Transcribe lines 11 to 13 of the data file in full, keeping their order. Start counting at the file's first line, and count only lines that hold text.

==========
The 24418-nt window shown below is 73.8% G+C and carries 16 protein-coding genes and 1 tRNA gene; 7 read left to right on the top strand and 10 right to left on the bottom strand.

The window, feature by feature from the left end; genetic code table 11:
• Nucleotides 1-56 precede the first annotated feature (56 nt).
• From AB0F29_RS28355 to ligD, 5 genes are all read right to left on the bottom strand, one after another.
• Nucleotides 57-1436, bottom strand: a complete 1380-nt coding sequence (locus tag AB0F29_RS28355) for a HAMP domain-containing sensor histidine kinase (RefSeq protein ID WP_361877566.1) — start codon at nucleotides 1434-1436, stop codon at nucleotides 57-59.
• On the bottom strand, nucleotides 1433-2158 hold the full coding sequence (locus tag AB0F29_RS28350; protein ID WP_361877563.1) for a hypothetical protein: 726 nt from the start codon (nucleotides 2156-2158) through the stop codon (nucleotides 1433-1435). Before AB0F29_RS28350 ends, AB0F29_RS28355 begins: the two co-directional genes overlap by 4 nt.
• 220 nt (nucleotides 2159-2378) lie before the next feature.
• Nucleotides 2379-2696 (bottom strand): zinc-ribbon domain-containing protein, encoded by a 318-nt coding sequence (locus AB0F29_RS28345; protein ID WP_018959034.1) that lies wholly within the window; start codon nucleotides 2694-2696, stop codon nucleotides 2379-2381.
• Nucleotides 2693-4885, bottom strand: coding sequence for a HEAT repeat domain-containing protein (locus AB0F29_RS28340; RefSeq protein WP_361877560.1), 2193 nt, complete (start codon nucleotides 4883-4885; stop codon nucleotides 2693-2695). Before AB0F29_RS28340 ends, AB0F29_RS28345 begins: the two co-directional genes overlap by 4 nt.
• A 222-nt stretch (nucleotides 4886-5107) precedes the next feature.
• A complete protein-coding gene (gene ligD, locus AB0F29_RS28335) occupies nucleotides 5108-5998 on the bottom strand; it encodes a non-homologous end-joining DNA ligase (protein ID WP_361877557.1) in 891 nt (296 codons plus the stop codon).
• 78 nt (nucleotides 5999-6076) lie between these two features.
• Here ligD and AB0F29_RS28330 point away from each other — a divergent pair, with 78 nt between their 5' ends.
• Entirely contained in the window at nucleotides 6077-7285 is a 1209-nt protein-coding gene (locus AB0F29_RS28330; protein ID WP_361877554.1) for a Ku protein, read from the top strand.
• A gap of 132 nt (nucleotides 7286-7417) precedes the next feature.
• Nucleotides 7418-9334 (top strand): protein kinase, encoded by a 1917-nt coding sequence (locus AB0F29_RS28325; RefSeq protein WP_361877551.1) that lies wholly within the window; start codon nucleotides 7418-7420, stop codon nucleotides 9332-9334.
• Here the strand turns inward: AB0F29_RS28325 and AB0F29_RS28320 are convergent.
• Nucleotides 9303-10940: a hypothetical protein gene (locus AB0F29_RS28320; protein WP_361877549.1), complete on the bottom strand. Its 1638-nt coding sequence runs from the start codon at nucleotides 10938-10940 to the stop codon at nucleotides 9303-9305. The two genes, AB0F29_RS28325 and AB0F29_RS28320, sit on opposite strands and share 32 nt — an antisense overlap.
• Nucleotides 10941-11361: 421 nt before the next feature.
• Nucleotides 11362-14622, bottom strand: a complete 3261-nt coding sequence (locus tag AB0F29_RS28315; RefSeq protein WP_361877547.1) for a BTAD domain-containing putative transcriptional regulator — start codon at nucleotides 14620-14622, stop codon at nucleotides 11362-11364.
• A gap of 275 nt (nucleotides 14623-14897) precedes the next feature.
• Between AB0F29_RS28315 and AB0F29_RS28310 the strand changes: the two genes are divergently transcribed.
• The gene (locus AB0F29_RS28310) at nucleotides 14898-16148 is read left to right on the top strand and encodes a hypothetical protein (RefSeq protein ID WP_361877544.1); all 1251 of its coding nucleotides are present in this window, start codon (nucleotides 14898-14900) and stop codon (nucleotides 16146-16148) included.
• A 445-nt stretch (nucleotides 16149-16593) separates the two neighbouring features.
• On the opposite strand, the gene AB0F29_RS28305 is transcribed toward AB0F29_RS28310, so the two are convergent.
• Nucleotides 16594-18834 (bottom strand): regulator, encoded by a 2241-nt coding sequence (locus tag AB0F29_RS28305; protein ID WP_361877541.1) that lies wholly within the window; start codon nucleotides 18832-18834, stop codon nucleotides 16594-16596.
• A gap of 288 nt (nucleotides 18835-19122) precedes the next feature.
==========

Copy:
• A complete protein-coding gene (gene ligD, locus AB0F29_RS28335) occupies nucleotides 5108-5998 on the bottom strand; it encodes a non-homologous end-joining DNA ligase (protein ID WP_361877557.1) in 891 nt (296 codons plus the stop codon).
• 78 nt (nucleotides 5999-6076) lie between these two features.
• Here ligD and AB0F29_RS28330 point away from each other — a divergent pair, with 78 nt between their 5' ends.